Uber agreed to settle to a federal lawsuit with big bucks because driver earnings failed to meet advertisements to new drivers. However, was that false advertising or the realities of a flexible work schedule?

The ride-hailing company has agreed to pay the Federal Trade Commission (FTC) $20 million to settle charges that it exaggerated how much drivers could earn in certain cities. The suit also took issue with the benefits of Uber’s vehicle financing program, which helped drivers purchase vehicles that they could then use to drive through Uber.

In 2015, Uber’s aggressive advertising touted that drivers in numerous cities could make $16-29 an hour. For example, a Washington, D.C. driver could make $21 per hour and median incomes topped $90,000 a year in New York and $74,000 in San Francisco.

Those numbers are coming into question. In places like Philadelphia, D.C., Boston, and Minneapolis, drivers averaged less than the advertised rates. According to FTC accounting, fewer than one out of ten drivers earned the yearly income Uber touted. For example, figures for New York and San Francisco were $61,000 and $53,000; meanwhile, only about 20 percent of D.C. drivers made $21 an hour.

So the FTC filed a civil complaint. The agency said it was going after the lost money and refunding it to affected drivers:

“Many consumers sign up to drive for Uber, but they shouldn’t be taken for a ride about their earnings potential or the cost of financing a car through Uber,” Jessica Rich, the head of the FTC’s consumer protection division, said in a statement. “This settlement will put millions of dollars back in Uber drivers’ pockets.”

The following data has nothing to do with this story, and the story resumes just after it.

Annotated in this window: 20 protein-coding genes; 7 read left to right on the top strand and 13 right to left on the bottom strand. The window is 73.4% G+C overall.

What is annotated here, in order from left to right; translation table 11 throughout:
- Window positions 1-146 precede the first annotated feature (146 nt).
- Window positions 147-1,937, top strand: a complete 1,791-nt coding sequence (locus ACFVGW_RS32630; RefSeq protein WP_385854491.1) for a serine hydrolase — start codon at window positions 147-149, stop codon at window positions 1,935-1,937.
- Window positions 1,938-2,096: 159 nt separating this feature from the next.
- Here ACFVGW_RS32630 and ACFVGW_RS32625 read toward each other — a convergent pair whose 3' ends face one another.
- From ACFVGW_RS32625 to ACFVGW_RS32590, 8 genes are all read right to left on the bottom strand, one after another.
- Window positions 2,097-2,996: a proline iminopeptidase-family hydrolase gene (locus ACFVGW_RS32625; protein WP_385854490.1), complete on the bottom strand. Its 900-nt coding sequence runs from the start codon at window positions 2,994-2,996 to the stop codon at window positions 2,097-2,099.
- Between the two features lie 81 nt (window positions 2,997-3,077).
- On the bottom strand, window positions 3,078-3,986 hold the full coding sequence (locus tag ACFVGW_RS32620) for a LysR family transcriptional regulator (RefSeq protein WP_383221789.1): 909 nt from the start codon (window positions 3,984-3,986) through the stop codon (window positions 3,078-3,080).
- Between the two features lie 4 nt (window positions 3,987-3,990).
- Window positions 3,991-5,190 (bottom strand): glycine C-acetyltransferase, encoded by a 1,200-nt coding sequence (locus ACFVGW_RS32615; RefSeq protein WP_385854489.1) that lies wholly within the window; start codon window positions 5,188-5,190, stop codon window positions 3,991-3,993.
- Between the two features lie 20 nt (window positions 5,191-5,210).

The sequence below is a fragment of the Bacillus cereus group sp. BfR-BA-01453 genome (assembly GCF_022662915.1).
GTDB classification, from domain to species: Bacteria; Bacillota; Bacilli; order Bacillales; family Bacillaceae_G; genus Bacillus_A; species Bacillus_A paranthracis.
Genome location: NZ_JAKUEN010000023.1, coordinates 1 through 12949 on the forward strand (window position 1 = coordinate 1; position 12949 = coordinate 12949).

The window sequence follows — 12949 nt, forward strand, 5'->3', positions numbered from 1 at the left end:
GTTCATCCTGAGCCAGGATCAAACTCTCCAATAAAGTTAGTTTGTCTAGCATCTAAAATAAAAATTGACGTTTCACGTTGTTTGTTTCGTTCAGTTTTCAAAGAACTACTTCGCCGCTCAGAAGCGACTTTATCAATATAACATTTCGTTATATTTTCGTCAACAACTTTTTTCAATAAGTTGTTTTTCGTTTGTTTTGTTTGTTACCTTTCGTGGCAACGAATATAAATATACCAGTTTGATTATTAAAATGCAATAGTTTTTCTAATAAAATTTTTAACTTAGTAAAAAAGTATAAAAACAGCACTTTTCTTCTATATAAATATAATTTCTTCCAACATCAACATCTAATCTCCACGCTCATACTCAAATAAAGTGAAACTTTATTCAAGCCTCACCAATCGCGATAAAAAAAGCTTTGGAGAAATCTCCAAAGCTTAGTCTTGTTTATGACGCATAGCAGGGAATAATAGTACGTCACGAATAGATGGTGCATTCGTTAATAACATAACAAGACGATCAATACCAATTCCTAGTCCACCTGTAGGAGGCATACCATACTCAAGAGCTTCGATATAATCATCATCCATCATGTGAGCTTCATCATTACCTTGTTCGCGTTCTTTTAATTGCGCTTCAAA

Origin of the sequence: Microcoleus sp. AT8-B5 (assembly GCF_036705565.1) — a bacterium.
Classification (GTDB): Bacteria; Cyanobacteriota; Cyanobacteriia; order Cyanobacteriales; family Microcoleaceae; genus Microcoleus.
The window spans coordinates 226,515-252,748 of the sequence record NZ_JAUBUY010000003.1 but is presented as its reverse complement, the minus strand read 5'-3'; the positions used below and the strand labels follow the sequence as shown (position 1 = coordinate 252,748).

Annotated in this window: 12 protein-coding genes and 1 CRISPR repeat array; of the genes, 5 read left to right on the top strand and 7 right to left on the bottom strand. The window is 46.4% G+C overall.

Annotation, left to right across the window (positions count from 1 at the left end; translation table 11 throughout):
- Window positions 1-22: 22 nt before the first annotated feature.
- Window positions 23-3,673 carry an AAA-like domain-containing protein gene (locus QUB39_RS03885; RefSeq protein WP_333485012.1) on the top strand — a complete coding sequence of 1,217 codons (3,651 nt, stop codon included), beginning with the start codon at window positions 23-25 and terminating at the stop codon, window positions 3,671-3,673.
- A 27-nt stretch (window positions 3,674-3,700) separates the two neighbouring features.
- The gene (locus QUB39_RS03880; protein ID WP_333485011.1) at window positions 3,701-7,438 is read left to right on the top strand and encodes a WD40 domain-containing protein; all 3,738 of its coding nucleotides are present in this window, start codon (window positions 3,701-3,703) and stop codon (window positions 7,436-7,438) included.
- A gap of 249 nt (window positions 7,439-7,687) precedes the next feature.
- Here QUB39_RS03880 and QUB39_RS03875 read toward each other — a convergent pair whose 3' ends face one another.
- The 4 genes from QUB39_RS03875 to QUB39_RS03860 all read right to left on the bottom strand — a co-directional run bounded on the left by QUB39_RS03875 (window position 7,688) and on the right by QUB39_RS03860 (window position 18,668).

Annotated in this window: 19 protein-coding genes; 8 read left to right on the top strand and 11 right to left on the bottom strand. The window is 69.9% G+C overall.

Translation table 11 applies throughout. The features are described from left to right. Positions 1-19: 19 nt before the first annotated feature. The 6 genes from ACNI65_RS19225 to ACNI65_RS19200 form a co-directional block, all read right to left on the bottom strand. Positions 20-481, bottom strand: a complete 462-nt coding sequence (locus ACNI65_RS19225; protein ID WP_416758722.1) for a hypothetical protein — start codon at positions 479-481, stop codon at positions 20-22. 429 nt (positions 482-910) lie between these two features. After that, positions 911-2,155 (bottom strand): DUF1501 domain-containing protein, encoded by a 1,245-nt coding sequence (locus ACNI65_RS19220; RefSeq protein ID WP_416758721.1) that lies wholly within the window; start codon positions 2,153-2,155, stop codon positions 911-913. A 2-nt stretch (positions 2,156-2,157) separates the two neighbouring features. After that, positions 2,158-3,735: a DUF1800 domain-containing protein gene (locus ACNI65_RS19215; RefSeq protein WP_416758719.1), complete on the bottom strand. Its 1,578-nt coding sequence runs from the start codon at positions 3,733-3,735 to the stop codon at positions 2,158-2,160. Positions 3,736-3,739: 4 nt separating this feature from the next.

Uber did not admit to short-changing its drivers and took issue with how federal officials calculated earnings given that drivers have diverse schedules and flexible hours. It also blamed the third-party vendor for the issues with its vehicle-financing program and has moved its financing operations in-house.

Common sense seems to be missing from the FTC’s campaign. Drivers for ride-hailing services are not employees, but contractors. They set their own schedules and their earnings are based on how much they drive and the times they choose to drive. Varied pricing (also known as surge pricing) plays a role in how much they earn. For example, a stay-at-home mom may choose to drive for six hours five days a week when her kids are in school. Meanwhile, a college student may choose to drive for three or four hours after midnight Friday through Sunday and end up earning the same or more than the mom because the value of their time is different. Surge pricing increases what drivers earn.

A ride-hailing company that makes an estimate of what drivers could earn and advertises this information is not guaranteeing that rate. Is it reasonable for a federal agency then to go after them relying on data that may be flawed? One FTC commissioner dissented in authorizing the lawsuit citing this concern.

Commissioner Maureen K. Ohlhausen noted that “earnings vary based on the effort of the participant.” Using “a simple median could disguise the true range of possibilities.”

Prosecuting false advertising is precisely a role for government to play to protect consumers, but it’s hard to make the case here when non-fraudulent behavior is targeted by Washington. There may be validity to the vehicle financing program, but otherwise it just seems like the feds have sour grapes.